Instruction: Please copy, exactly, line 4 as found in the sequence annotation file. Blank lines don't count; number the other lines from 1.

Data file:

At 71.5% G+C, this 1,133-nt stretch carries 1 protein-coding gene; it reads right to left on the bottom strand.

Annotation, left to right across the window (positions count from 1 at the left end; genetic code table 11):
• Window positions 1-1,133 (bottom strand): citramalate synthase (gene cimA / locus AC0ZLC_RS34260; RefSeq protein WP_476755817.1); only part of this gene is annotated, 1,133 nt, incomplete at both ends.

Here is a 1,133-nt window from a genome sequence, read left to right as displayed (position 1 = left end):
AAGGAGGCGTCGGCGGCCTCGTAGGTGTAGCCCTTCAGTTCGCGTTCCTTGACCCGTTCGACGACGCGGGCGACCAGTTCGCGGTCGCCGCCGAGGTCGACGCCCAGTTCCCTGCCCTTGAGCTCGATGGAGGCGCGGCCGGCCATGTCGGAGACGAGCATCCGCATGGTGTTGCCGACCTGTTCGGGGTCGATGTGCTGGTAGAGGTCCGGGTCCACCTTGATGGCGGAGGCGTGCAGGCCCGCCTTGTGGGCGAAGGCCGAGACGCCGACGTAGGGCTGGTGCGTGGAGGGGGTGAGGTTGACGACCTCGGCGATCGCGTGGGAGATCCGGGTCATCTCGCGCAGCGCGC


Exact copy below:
Here is a 1,133-nt window from a genome sequence, read left to right as displayed (position 1 = left end):